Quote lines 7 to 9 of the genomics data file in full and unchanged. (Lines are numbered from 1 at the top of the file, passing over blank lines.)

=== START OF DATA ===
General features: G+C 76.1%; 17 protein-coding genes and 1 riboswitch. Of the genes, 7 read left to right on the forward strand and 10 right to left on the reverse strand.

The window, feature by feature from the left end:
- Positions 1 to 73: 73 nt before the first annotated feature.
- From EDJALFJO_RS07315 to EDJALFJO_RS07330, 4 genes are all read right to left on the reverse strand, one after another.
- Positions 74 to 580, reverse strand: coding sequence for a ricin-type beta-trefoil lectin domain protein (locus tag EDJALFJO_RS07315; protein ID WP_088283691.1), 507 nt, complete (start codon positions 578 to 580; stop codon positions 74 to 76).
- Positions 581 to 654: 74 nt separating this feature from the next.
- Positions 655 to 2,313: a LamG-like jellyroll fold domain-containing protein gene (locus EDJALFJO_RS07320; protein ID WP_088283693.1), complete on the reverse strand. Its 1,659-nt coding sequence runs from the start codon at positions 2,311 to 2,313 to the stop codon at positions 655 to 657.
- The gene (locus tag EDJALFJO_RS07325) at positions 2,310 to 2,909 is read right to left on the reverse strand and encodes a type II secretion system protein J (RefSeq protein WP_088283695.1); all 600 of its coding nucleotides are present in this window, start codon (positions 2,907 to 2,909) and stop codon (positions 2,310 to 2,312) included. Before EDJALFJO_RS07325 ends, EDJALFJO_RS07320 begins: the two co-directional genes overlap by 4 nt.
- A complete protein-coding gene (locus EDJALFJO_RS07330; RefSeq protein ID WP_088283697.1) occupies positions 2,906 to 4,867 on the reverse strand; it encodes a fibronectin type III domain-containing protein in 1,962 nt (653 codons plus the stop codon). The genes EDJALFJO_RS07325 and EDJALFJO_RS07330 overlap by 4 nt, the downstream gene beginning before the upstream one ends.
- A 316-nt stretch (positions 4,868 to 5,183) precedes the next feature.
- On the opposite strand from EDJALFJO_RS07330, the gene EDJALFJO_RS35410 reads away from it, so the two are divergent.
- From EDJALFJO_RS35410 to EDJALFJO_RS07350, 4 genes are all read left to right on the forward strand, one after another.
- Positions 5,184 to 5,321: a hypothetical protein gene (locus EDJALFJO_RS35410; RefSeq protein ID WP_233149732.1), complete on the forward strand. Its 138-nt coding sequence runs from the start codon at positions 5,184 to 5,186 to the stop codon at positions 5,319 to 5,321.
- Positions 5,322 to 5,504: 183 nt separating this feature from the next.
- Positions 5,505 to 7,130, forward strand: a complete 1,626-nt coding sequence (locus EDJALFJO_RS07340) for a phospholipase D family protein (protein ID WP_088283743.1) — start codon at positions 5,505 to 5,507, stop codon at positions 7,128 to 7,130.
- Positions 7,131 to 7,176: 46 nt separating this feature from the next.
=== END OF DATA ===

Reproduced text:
- Positions 655 to 2,313: a LamG-like jellyroll fold domain-containing protein gene (locus EDJALFJO_RS07320; protein ID WP_088283693.1), complete on the reverse strand. Its 1,659-nt coding sequence runs from the start codon at positions 2,311 to 2,313 to the stop codon at positions 655 to 657.
- The gene (locus tag EDJALFJO_RS07325) at positions 2,310 to 2,909 is read right to left on the reverse strand and encodes a type II secretion system protein J (RefSeq protein WP_088283695.1); all 600 of its coding nucleotides are present in this window, start codon (positions 2,907 to 2,909) and stop codon (positions 2,310 to 2,312) included. Before EDJALFJO_RS07325 ends, EDJALFJO_RS07320 begins: the two co-directional genes overlap by 4 nt.
- A complete protein-coding gene (locus EDJALFJO_RS07330; RefSeq protein ID WP_088283697.1) occupies positions 2,906 to 4,867 on the reverse strand; it encodes a fibronectin type III domain-containing protein in 1,962 nt (653 codons plus the stop codon). The genes EDJALFJO_RS07325 and EDJALFJO_RS07330 overlap by 4 nt, the downstream gene beginning before the upstream one ends.